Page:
Thanks for asking.
As some of you know, I took Mama a few weeks ago to Mobile, where she had a couple of 90-plus-year-old teeth extracted, a procedure that would have set anyone back and, in her case, it did. Then she had a fall and cut her elbow. And when I took her to the emergency room, I learned the advantages of a small town with a good hospital and was thankful that Alabama Sen. Lister Hill co-authored the act back in 1946 that made such a facility possible.
Then I got her home and Mama came down with a cold.
Getting old ain’t for sissies.
And in comes Mrs. Fuller, Mama’s rock in a weary land, the woman whose care makes it possible for my mother to live at home, which is where she wants to be.
To get her well — teeth, elbow and cough — the doctor prescribed a series of antibiotics and, as Mama described it, “a shot in the butt.”
Mrs. Fuller prescribed lemon tea with a spoonful of whiskey.
Although my mother is not one to bare her butt or imbibe in strong spirits, she followed the orders of Mrs. Fuller and the doctor, and the result has been most satisfactory.
So we are ready for Christmas.
Actually, Christmas has already come upon us.
Last week, my son became the proud owner of his first dog — a blond lab puppy the boy named “Bo.” (As in Bo Jackson, get it?) Since my brother-in-law breeds labs, and since two Christmas litters arrived, it was pretty well ordained that a puppy would come our way. Unfortunately, the name “Bo” sounds much like “no,” which is a word puppies hear often, so we are going to have to train ourselves to say “stop” or we will have a conflicted dog in the days to come.
When we went over to Georgia to let the boy pick his puppy, we took our daughter along to enjoy the experience.
You can see where this is heading.
Sure enough, in the second Christmas litter was a chocolate female that our daughter immediately fell in love with, and in a couple of weeks we will drive back over and pick up “Willow.”
Libby the Lab, the puppy’s half-sister, has been our only house dog for the last three years. She is less than enthusiastic about Bo. Her reaction to Willow is predictable.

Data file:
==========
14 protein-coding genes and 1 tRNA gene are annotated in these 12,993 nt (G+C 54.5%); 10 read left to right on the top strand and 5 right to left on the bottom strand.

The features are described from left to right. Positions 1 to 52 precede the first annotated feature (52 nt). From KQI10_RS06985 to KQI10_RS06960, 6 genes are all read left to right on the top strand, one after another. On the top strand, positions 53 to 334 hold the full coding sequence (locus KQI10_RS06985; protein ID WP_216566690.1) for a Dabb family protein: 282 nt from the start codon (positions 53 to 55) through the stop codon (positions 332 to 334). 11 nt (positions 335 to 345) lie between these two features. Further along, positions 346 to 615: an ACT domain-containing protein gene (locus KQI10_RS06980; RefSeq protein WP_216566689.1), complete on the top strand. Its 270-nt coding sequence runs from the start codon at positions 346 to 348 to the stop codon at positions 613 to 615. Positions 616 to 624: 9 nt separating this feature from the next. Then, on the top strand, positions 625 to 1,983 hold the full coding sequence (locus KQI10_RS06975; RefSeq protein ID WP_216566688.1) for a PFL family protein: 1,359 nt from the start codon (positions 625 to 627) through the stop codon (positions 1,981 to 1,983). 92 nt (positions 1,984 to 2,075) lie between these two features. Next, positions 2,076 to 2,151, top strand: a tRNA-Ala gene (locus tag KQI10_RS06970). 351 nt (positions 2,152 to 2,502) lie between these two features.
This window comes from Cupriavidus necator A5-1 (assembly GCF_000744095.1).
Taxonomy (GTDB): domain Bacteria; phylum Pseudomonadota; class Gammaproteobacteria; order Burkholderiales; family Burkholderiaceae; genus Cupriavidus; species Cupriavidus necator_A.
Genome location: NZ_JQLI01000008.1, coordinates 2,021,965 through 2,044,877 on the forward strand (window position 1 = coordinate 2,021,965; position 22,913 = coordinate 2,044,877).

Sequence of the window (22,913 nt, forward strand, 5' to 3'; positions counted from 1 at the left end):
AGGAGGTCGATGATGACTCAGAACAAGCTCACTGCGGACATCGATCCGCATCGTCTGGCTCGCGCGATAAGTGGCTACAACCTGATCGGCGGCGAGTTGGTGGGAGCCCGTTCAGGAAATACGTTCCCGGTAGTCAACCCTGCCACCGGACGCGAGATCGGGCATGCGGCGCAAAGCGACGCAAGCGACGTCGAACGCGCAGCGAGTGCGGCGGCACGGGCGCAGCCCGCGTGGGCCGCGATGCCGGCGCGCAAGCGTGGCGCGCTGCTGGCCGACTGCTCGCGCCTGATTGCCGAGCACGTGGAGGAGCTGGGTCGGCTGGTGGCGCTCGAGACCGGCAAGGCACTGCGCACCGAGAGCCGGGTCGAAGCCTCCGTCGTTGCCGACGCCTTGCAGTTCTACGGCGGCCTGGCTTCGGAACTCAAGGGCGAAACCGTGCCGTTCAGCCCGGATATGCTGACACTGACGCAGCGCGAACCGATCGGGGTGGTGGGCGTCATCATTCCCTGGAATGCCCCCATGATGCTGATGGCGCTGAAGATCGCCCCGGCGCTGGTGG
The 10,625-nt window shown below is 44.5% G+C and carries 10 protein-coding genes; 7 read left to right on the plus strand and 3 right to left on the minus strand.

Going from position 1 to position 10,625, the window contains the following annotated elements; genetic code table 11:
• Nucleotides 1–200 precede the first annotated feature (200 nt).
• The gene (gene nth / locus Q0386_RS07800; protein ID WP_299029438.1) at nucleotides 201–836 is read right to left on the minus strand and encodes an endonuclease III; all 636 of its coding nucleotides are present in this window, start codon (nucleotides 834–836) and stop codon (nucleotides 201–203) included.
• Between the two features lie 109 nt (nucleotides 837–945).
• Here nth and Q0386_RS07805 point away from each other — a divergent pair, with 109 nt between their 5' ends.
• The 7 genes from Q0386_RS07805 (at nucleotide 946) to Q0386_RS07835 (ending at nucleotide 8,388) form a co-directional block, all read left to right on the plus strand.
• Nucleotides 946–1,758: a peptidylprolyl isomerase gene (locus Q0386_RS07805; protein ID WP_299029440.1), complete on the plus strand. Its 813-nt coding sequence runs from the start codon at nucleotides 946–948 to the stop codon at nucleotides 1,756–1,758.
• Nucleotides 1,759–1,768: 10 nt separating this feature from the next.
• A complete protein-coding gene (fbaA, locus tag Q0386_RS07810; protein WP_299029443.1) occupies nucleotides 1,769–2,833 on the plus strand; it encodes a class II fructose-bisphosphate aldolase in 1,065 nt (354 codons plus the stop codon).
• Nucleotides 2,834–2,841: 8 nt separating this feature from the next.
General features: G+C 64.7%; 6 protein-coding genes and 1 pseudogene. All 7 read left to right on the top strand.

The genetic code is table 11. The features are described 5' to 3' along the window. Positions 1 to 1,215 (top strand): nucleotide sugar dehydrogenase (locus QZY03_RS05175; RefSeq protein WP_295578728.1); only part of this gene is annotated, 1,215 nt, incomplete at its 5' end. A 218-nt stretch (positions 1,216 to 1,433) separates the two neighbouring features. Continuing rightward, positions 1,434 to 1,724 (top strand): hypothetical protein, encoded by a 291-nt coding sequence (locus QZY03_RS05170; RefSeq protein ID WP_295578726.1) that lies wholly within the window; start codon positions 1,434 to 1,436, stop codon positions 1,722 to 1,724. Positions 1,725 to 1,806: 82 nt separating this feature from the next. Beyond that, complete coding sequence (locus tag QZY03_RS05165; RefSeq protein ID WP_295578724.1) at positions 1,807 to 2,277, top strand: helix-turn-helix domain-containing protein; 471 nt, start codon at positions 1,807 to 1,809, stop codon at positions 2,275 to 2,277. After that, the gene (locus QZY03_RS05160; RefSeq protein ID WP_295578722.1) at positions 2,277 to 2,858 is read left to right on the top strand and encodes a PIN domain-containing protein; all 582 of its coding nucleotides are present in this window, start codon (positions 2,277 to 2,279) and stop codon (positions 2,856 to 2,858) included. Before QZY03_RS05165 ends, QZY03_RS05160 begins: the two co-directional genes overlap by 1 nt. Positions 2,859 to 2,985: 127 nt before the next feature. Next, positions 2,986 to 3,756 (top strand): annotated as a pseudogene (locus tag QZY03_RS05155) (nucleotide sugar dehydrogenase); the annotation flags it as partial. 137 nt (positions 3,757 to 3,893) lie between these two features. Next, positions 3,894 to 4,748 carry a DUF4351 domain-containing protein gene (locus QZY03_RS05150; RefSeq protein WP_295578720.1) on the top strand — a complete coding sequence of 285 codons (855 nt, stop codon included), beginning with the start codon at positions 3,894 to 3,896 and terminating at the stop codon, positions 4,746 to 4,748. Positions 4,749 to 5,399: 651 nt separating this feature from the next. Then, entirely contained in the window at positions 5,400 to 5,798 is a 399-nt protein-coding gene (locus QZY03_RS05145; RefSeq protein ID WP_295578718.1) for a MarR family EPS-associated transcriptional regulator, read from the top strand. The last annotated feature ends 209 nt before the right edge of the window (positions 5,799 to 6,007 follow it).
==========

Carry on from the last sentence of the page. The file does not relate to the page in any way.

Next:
Fa, la, la, la, la.
It will take more than a spoonful of whiskey to get me through the holiday season.
Every year, Christmas seems to get just a little more bizarre.
Last weekend, my wife’s family gathered at my sister-in-law’s outside of Nashville, where the dogs cavorted, the cousins bonded and the adults ate enough to feed a small Third World nation for a week. Then we went to a nearby town to shop.
It was a lovely little historic village, festooned with Christmas banners that my son said reminded him of the cover of Guns N’ Roses’ “Appetite For Destruction” album. We found a place to park next to the Episcopal church, reasoning that if the congregation objected, I could plead our case since I was still an Episcopalian. Or, at least, I think I am. The bishop laid his hands on me some years ago in what I figure was a “one and done” ceremony. I was in and no one has thrown me out — yet.
Thus situated, we began, we band of merry wives and docile husbands, venturing out to explore antique shops selling rusty, dusty stuff at Christmas sale prices, craft shops selling crafty stuff that had been crafted for the seasonal market, and an establishment featuring brightly colored winged pigs, made out of tin and displayed in three different sizes. They were, the shopkeeper said, “flying off the shelves.”
La, la, la, la.
So I bought one. The smallest. One does not wish to be ostentatious, does one, especially in the selection of a flying pig?
Then we went back to the in-laws’ to see what damage the dogs had wrought, eat more food and let the children open gifts, for what would Christmas be without children and gifts?
Then we drove back to Alabama.
As I write this, Christmas is still a week away. At home, our halls are decked, our presents are planned and in some cases actually in hand, our “gay apparel” is selected to be donned and as you can tell, I am ’et up with the spirit of the season.
But most important of all, thanks to lemon tea, a spoonful of whiskey and a shot in the butt, Mama is on the mend.
’Tis the season to count our blessings.
And our dogs.
Harvey H. (“Hardy”) Jackson is Eminent Scholar in History at Jacksonville State University and a columnist and editorial writer for The Star. Email: firstname.lastname@example.org.